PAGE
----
oonal reflection on himself, coming from aucl; J a quarter, to bo more in the nature of a personal compliment. It must have a spectacle not tending to edification when Dr" Gibb lashed himself into an immense fury, and, in that delicate phraseology | which has become a part of himself, declared himself “ready to burst.” The funny thing about the worthy doctor ia that when indignant he really does not know what he is saying. It is to his credit that when the Moderator rebuked him for the use of strong language he expressed his sorrow. Although wo regret that Professor Dickie supports ttya league's (platform, wc record with pleasure his noble words, which, to the minds of the laity, will be more convincing than the Rev. Mr Jolly’s interpretation of the Church’s traditions; When the Church assumed powers for which it had no special aptitudo and no special ability as by interfering with political questions, it lost its spiritual power. In regard to this particular matter, the ministers had no greater qualifications than tho laymen. He also thought it a great pity that tho policy of the Presbyterian Church should bo dictated by an outside organisation.
To compare the Assembly to a debating society must have greatly shocked Dr Gibb, who lias never forgotten how lie himself helped to raise the dignity of the Assembly by ruling it in Court attire. True, this outward sign of dignity has not been followed, because, as wo are told, it was thought inconsistent with Scripture, inasmuch as “Ho taketh not pleasure in tho legs of a man.” Until the Rev. W. J. Connie declared that it was cruel and unjust to speak of opponents of tho league as on the level of Gorman spies, wo doubt if the opponents were themselves aware of the degradation which had fallen upon the Priest-m-Schools party. ■ Tho Rev. W. Gray Dixon explained somewhat irrelevantly that ho stood for his country egainst “tho wicked doctrines of jawprised that tho Kev. J. Kennedy Elliott breaking Germans”! We are not surehouid have been astonished to find that the manner of Dr Cleary was that of a gentleman ! Doublets Mr Elliott had read so much from unbiased Presbyterian sources about tho coercion put upon an ignorant peonlo by a domineering priesthood that ho expected something of the kind from tho Roman Catholic Bishop of Auckland. The Presbyterian Assembly must have caught Mr Elliott that tho Bible Leaguers are leaving no stone unturned to uso tho power of tho Protestant churches for political purposes. Furthermore, ho has been taught.from his youth upwards that this is the policy of tho Roman Catholic Church. He is now urging the Protestant churches to adopt a similar policy. It would almost seem as if some of our Protestant ministers envy the good fathers their influence ever their flocks. They may themselves gain this influence oven yob" if they will teach their people to pay for denominational education out of their own pockets, as do the Catholics, instead of entering into unholy combinations to force those who do not agree with them to pay for tho “ Ism ” they affect. After all the storm and stress of Saturday the following amendment, moved by tho Rev. Mr Bertram, was carried by a great majority ;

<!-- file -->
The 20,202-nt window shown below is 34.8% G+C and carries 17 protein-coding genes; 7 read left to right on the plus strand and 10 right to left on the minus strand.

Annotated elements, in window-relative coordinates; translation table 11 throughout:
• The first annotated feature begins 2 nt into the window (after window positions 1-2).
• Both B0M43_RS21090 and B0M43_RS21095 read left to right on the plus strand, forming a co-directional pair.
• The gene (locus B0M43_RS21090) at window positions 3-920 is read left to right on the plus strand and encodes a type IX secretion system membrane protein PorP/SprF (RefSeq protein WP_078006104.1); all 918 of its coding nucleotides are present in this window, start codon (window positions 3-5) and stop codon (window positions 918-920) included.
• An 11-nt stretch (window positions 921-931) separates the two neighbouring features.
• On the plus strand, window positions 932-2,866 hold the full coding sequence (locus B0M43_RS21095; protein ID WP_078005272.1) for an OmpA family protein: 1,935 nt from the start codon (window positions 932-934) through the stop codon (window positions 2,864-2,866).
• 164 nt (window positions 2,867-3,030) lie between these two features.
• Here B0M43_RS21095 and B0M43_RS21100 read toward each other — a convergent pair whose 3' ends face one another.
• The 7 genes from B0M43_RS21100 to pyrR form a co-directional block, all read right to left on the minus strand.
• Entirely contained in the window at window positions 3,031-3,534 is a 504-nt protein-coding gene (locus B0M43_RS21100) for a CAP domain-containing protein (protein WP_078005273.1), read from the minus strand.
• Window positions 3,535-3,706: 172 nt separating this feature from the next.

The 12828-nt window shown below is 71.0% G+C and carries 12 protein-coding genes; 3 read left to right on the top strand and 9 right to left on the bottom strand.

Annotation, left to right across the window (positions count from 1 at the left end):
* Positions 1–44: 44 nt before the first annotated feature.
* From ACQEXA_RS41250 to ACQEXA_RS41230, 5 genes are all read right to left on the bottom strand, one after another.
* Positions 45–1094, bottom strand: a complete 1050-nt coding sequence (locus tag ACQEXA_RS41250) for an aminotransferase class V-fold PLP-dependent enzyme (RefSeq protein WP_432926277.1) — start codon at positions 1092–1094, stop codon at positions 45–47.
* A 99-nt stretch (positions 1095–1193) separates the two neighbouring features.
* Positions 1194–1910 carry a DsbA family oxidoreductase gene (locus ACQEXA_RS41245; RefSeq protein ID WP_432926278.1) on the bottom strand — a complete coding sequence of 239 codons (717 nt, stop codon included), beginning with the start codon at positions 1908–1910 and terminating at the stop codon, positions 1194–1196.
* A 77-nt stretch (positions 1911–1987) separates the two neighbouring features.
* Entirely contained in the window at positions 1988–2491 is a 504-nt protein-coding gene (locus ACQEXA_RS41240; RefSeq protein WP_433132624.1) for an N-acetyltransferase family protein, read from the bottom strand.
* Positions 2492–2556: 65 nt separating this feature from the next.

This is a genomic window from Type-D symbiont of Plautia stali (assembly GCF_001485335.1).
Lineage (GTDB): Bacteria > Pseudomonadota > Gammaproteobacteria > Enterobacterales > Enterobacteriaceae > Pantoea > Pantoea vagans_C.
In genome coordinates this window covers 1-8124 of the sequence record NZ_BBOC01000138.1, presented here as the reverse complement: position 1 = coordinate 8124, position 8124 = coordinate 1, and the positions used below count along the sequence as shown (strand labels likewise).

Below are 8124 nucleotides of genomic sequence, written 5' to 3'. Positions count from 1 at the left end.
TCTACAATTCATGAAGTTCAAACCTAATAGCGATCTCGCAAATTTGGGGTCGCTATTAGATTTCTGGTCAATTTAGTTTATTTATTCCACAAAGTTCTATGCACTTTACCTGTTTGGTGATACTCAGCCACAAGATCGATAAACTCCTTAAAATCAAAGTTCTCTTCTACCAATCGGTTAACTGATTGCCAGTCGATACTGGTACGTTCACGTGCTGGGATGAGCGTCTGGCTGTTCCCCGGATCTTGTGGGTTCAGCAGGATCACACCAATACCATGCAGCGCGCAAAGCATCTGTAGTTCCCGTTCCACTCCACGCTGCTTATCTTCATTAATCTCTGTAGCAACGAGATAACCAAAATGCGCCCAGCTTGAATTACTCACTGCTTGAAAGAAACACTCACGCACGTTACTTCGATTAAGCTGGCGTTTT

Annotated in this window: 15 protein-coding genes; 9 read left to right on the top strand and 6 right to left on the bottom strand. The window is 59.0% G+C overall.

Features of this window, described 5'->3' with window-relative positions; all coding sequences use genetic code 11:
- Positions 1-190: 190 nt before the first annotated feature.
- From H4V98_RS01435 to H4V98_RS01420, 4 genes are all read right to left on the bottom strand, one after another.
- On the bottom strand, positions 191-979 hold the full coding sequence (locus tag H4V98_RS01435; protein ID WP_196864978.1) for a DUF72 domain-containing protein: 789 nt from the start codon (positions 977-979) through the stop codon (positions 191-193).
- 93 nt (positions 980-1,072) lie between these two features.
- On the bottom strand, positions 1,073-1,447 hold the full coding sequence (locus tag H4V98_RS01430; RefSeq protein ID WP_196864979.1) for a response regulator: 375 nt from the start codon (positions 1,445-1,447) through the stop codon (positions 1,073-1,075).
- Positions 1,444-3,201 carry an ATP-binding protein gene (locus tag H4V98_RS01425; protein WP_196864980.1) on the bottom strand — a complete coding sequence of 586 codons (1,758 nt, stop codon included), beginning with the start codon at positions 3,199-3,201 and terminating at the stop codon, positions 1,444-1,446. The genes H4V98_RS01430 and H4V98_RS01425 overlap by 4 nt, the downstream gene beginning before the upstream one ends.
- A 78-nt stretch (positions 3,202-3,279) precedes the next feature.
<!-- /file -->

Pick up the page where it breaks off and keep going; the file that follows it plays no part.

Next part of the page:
The Assembly urge all our people to realise the critical stn.gc of the movement, and recommend them, wherever possible, to give tho issue due prominence at the poll.
Though fatal to Mr Balfour's motion, this amendment of itself is quite innocuous. But it saves the face of the General Assembly, and permits Dr Gibb to seo his change of front has impressed the representatives of the Presbyterian Church. We extend our sympathy to the leaders of the Anglican Church, who must ere now regret their imposition of a policy of coercion on their allies.
The Evening Star TUESDAY, NOVEMBER 24, 1914., Issue 15658, 24 November 1914